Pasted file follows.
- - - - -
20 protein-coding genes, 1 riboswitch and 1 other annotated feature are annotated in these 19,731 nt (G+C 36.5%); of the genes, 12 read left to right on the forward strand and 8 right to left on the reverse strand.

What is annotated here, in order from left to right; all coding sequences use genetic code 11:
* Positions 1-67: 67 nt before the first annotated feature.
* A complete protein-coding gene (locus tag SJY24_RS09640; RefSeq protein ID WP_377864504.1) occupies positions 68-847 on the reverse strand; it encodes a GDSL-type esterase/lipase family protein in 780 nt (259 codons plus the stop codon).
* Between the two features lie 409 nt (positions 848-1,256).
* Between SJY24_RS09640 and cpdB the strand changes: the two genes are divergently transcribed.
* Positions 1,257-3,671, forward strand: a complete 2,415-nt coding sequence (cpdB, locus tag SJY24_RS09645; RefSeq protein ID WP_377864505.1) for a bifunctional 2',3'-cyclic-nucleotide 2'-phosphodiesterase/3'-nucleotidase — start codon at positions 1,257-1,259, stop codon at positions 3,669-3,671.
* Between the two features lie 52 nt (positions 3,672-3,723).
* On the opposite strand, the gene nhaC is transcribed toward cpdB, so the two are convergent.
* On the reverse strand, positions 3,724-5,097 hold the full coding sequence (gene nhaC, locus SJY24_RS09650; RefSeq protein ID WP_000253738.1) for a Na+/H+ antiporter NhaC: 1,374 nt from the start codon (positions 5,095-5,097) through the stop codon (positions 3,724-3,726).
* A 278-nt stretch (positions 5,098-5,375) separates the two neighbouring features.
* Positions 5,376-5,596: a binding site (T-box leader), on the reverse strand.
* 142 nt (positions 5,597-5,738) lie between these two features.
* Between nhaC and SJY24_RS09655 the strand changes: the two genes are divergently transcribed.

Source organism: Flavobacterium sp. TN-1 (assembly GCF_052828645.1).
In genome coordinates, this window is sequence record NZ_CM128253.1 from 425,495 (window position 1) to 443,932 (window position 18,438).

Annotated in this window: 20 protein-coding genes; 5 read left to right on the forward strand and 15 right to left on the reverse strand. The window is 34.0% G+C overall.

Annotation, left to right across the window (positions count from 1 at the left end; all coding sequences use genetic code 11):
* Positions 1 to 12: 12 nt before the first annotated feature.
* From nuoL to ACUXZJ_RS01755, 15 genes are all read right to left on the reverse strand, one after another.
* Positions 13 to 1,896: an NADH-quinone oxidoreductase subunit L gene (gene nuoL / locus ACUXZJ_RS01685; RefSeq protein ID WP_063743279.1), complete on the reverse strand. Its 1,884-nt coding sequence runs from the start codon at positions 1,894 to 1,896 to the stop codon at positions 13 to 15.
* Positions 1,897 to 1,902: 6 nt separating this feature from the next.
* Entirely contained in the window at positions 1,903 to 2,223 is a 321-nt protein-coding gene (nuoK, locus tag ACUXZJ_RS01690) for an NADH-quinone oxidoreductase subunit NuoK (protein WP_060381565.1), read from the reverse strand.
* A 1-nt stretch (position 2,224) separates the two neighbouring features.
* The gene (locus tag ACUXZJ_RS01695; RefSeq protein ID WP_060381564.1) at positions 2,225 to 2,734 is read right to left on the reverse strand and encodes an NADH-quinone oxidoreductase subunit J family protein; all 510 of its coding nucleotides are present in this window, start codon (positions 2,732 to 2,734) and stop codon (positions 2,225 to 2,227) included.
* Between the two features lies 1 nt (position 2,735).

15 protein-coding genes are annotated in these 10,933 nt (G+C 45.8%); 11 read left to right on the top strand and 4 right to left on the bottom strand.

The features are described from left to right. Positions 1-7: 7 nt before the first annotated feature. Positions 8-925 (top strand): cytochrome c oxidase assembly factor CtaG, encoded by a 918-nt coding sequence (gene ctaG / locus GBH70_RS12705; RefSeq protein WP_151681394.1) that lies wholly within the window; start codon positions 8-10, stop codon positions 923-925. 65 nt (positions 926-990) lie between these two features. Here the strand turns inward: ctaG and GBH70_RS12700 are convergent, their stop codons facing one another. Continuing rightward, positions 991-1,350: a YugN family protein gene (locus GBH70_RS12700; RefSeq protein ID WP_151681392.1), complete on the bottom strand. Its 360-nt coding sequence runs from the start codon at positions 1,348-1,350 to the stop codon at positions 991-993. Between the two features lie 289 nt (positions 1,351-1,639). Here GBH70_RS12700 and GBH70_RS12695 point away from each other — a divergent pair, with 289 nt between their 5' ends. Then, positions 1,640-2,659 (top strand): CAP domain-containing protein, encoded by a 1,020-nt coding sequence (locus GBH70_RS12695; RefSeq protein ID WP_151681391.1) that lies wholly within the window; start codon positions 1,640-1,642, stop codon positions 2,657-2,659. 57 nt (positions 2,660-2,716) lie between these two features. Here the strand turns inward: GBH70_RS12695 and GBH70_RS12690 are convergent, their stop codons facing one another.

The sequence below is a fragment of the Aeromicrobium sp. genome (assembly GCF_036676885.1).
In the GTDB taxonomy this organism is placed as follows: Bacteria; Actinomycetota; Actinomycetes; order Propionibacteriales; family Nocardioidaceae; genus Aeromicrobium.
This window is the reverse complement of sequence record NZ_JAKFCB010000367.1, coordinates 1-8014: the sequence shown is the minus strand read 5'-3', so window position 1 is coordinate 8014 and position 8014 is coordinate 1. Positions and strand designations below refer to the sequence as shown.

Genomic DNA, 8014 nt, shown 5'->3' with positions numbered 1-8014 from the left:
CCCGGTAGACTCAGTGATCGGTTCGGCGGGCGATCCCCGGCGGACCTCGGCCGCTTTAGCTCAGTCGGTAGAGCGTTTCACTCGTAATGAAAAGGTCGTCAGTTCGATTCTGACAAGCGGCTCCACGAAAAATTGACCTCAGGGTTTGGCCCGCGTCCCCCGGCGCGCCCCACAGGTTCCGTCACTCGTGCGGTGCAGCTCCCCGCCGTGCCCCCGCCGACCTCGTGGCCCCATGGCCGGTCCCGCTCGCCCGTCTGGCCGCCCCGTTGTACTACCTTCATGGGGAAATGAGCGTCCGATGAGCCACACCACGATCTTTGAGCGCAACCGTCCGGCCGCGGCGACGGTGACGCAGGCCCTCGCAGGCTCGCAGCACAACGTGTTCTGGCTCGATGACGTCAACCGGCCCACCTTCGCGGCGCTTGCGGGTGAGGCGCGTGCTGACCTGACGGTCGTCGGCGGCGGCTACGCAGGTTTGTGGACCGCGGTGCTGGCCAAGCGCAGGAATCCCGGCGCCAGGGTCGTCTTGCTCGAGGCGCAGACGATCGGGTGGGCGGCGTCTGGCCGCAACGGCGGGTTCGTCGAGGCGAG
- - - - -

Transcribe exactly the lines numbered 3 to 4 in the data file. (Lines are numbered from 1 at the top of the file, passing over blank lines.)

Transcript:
* Positions 1-67: 67 nt before the first annotated feature.
* A complete protein-coding gene (locus tag SJY24_RS09640; RefSeq protein ID WP_377864504.1) occupies positions 68-847 on the reverse strand; it encodes a GDSL-type esterase/lipase family protein in 780 nt (259 codons plus the stop codon).